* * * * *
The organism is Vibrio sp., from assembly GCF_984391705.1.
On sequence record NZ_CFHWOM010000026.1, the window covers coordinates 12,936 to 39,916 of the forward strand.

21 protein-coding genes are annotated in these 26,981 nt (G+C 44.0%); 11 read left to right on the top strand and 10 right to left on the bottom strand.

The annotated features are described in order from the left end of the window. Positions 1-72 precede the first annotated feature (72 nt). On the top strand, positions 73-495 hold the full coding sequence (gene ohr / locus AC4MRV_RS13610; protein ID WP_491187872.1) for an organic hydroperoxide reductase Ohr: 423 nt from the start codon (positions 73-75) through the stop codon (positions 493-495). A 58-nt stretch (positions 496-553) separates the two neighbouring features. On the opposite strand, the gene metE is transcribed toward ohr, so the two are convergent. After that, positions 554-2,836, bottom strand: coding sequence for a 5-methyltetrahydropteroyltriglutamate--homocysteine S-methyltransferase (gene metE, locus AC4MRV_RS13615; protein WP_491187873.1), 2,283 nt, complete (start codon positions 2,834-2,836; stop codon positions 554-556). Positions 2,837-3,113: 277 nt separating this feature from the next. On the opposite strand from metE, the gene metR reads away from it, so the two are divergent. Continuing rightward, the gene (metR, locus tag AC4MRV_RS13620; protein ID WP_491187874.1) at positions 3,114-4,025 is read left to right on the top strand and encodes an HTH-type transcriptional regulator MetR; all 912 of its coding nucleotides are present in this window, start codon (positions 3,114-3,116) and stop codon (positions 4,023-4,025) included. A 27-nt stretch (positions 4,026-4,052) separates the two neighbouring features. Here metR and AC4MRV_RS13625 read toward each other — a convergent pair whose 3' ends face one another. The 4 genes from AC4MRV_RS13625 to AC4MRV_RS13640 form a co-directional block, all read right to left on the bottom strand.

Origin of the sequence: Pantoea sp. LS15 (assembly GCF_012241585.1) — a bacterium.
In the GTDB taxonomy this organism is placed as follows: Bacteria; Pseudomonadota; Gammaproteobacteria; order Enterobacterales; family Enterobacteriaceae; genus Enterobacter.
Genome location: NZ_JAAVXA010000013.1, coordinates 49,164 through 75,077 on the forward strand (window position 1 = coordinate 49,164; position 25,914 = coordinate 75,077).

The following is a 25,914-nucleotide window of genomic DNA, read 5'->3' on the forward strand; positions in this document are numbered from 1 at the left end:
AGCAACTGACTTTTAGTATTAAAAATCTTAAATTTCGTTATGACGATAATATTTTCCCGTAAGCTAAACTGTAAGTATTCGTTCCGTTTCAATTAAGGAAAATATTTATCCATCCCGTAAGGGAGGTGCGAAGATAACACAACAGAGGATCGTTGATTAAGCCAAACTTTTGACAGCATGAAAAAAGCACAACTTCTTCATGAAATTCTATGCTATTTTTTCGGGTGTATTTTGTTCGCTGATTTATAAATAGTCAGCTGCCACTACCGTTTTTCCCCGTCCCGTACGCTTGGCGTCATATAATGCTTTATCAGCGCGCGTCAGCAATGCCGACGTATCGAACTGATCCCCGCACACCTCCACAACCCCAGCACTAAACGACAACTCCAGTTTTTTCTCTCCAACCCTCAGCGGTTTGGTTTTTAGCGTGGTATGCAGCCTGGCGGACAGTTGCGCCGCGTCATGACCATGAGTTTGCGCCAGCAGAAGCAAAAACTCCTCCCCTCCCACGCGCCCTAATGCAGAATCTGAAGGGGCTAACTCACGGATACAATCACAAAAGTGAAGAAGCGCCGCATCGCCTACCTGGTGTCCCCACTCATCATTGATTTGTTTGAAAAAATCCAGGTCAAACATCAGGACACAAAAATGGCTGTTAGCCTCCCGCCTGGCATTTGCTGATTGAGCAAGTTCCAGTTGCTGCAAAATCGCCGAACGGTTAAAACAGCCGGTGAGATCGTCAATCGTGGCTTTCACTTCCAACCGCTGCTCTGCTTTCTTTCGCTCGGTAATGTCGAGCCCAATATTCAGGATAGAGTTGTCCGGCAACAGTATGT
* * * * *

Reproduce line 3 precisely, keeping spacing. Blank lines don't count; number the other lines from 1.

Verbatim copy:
21 protein-coding genes are annotated in these 26,981 nt (G+C 44.0%); 11 read left to right on the top strand and 10 right to left on the bottom strand.